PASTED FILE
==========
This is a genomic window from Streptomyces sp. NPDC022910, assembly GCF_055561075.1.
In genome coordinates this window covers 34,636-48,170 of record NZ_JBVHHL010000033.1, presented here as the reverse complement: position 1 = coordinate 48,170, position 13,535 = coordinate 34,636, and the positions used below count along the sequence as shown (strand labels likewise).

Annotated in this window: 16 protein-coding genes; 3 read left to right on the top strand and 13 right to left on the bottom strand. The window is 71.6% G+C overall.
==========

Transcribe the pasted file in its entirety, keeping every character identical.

This is a genomic window from Streptomyces sp. NPDC022910, assembly GCF_055561075.1.
In genome coordinates this window covers 34,636-48,170 of record NZ_JBVHHL010000033.1, presented here as the reverse complement: position 1 = coordinate 48,170, position 13,535 = coordinate 34,636, and the positions used below count along the sequence as shown (strand labels likewise).

Annotated in this window: 16 protein-coding genes; 3 read left to right on the top strand and 13 right to left on the bottom strand. The window is 71.6% G+C overall.